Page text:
Ebola Interactive Map Shows Virus Spread

PHOTO: A Harvard University School of Medicine computational epidemiologist has created an online Ebola map that tracks how the outbreak spread over time.
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HealthMap's interactive Ebola outbreak map starts with just one dot, representing 23 deaths in Guinea from a “mystery hemorrhagic fever” on March 19, 2014. At the time, officials didn't know they were dealing with what would become the largest Ebola outbreak since the deadly virus was discovered in 1976.

At first the map had just a few dots, but by yesterday, it was pockmarked with Ebola cases – 1,603 of them in four West African countries including 887 deaths.

"It paints a picture of how this outbreak has slowly spread across international borders and is building up and remaining uncontrolled," said John Brownstein, a computational epidemiologist at Boston Children’s Hospital who also served as a consultant for the 2011 movie "Contagion."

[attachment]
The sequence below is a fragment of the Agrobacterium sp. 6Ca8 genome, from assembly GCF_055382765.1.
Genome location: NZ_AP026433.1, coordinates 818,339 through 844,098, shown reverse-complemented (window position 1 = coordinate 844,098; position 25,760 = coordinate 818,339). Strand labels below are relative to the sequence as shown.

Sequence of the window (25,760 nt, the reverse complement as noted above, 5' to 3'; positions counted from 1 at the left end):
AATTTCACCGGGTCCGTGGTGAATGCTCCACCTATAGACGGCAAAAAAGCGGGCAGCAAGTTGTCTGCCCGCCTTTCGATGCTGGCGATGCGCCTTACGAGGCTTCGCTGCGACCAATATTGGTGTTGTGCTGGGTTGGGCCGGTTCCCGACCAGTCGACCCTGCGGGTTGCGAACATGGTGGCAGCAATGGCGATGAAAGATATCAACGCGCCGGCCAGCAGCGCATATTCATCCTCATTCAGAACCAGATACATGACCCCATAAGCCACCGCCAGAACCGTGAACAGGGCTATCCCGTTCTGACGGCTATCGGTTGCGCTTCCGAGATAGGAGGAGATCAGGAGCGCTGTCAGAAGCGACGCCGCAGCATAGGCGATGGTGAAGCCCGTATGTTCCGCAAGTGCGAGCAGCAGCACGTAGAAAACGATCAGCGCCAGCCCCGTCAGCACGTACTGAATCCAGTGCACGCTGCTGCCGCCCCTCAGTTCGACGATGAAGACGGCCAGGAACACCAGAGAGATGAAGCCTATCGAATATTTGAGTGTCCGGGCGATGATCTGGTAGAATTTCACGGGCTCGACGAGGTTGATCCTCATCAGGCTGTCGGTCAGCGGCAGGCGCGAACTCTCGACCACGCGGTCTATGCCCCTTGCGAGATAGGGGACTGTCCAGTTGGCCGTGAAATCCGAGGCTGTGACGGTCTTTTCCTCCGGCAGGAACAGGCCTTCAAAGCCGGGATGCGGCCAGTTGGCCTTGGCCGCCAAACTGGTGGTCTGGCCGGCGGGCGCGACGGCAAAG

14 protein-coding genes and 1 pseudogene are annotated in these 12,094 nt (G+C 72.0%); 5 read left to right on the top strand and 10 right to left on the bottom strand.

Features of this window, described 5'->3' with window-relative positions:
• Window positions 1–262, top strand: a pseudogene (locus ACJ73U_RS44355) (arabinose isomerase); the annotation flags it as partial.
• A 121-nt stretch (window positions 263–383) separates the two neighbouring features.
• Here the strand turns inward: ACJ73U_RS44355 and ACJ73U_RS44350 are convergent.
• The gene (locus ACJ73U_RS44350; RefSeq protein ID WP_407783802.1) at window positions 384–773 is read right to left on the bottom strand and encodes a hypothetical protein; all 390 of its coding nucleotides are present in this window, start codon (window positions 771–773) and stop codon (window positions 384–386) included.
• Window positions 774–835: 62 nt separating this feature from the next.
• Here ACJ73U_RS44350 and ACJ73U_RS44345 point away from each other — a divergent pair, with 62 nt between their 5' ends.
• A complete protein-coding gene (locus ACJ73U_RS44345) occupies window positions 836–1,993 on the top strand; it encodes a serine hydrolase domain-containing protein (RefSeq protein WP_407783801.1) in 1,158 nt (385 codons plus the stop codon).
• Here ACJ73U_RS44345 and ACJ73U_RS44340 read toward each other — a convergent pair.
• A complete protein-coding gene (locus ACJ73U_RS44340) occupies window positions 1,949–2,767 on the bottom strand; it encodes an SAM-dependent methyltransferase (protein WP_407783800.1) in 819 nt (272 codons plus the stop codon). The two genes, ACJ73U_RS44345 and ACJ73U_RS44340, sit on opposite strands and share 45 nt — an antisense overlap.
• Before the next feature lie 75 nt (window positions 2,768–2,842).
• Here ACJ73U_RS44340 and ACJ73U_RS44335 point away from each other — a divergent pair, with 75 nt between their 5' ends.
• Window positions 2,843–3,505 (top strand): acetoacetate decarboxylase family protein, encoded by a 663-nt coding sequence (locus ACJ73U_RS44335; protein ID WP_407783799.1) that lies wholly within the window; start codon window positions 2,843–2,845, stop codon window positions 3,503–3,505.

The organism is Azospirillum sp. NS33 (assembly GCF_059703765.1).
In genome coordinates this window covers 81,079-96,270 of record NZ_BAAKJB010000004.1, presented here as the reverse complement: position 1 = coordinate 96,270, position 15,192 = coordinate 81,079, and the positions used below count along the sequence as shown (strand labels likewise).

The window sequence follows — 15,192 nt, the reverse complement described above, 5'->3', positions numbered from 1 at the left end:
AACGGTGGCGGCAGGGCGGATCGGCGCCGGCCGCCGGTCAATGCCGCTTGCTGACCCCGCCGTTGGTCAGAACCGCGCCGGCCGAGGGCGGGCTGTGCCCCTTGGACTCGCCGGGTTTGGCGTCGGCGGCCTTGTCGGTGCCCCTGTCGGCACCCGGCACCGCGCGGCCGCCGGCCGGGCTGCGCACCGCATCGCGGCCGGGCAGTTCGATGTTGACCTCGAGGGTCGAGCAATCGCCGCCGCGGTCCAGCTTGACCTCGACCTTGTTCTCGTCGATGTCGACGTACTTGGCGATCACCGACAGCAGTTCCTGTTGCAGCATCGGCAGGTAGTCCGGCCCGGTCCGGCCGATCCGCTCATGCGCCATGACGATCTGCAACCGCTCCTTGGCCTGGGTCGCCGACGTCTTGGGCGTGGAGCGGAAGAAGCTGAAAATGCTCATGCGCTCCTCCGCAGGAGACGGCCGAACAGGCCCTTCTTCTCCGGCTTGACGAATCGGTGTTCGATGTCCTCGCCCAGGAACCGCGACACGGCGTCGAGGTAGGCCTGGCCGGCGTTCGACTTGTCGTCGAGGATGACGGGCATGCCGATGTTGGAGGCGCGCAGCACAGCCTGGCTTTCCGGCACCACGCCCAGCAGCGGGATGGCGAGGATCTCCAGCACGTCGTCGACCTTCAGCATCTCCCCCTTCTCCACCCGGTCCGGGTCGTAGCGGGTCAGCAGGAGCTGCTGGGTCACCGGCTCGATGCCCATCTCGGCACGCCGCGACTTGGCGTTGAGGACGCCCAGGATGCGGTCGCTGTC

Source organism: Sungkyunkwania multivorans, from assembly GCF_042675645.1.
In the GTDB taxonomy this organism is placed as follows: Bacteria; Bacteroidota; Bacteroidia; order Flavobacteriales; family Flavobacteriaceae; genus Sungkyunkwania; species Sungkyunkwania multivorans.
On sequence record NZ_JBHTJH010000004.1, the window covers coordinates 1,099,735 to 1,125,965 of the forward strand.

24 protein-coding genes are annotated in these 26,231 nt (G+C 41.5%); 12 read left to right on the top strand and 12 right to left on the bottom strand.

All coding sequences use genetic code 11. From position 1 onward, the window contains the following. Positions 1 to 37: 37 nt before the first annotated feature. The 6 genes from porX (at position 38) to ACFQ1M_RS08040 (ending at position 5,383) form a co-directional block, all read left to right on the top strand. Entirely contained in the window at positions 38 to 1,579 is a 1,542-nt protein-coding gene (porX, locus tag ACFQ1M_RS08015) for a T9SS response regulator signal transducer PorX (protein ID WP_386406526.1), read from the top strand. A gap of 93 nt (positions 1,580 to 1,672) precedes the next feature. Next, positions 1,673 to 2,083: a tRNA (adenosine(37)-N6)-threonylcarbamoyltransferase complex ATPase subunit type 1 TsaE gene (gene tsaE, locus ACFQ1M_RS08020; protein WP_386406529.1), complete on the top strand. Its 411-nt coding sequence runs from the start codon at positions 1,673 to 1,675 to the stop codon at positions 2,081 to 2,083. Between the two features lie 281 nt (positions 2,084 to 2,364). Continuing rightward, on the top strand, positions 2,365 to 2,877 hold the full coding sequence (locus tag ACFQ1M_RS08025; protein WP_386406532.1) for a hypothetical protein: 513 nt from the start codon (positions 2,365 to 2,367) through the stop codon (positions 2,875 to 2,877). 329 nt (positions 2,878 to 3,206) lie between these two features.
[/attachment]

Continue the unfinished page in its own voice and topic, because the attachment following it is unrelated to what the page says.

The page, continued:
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Brownstein co-founded HealthMap, an interactive outbreak mapping tool, nearly a decade ago. His team of about 45 people uses code to scour the web for outbreaks, sifting through news websites, government pages and social media in 15 languages across the globe.

PHOTO: The Ebola outbreak started with a mystery hemorrhagic fever that killed 23 people in Guinea, according to the website.
HealthMap/Boston Childrens Hospital
PHOTO: The Ebola outbreak started with a "mystery hemorrhagic fever" that killed 23 people in Guinea, according to the website.

HealthMaps created a separate Ebola page shortly after the current outbreak began this spring, but its traffic has skyrocketed in recent days. On Monday, the page got more than 50,000 hits.

Brownstein said this Ebola outbreak is unique because it is the first time health workers have been unable to quickly limit Ebola transmissions.

"What we've seen here -- because of inadequate public health measures, because of general fear -- is it truly hasn't been kept under control," he said. "The event started, calmed down and jumped up again. Now, we're seeing movement into densely populated areas, which is highly concerning."

Click here to view the map on HealthMap.org, and press play to watch how Ebola spread.

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PHOTO: By April, the outbreak spread to Sierra Leone and Liberia.
HealthMap/Boston Childrens Hospital
PHOTO: By April, the outbreak spread to Sierra Leone and Liberia.

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